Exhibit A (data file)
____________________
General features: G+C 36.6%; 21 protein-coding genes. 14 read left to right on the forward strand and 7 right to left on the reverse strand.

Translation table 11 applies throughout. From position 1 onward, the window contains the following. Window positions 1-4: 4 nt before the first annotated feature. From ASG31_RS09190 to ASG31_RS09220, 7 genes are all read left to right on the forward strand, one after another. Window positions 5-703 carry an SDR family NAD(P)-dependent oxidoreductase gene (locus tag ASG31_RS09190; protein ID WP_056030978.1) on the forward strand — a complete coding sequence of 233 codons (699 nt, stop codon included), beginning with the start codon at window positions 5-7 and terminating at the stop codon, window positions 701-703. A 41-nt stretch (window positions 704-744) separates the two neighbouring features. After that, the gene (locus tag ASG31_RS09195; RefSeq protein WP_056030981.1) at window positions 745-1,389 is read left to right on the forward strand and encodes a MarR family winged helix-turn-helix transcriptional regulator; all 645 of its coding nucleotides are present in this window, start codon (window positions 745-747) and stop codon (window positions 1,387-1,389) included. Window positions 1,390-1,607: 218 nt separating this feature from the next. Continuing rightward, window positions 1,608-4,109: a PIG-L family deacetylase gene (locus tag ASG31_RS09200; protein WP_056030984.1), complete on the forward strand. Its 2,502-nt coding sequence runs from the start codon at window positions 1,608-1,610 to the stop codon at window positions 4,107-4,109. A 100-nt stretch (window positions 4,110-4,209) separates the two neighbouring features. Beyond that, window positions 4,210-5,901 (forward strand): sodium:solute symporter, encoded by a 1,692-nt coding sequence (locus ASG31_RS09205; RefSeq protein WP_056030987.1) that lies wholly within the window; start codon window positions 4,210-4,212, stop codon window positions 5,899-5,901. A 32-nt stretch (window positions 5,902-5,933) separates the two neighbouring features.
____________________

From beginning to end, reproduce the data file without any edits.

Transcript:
General features: G+C 36.6%; 21 protein-coding genes. 14 read left to right on the forward strand and 7 right to left on the reverse strand.

Translation table 11 applies throughout. From position 1 onward, the window contains the following. Window positions 1-4: 4 nt before the first annotated feature. From ASG31_RS09190 to ASG31_RS09220, 7 genes are all read left to right on the forward strand, one after another. Window positions 5-703 carry an SDR family NAD(P)-dependent oxidoreductase gene (locus tag ASG31_RS09190; protein ID WP_056030978.1) on the forward strand — a complete coding sequence of 233 codons (699 nt, stop codon included), beginning with the start codon at window positions 5-7 and terminating at the stop codon, window positions 701-703. A 41-nt stretch (window positions 704-744) separates the two neighbouring features. After that, the gene (locus tag ASG31_RS09195; RefSeq protein WP_056030981.1) at window positions 745-1,389 is read left to right on the forward strand and encodes a MarR family winged helix-turn-helix transcriptional regulator; all 645 of its coding nucleotides are present in this window, start codon (window positions 745-747) and stop codon (window positions 1,387-1,389) included. Window positions 1,390-1,607: 218 nt separating this feature from the next. Continuing rightward, window positions 1,608-4,109: a PIG-L family deacetylase gene (locus tag ASG31_RS09200; protein WP_056030984.1), complete on the forward strand. Its 2,502-nt coding sequence runs from the start codon at window positions 1,608-1,610 to the stop codon at window positions 4,107-4,109. A 100-nt stretch (window positions 4,110-4,209) separates the two neighbouring features. Beyond that, window positions 4,210-5,901 (forward strand): sodium:solute symporter, encoded by a 1,692-nt coding sequence (locus ASG31_RS09205; RefSeq protein WP_056030987.1) that lies wholly within the window; start codon window positions 4,210-4,212, stop codon window positions 5,899-5,901. A 32-nt stretch (window positions 5,902-5,933) separates the two neighbouring features.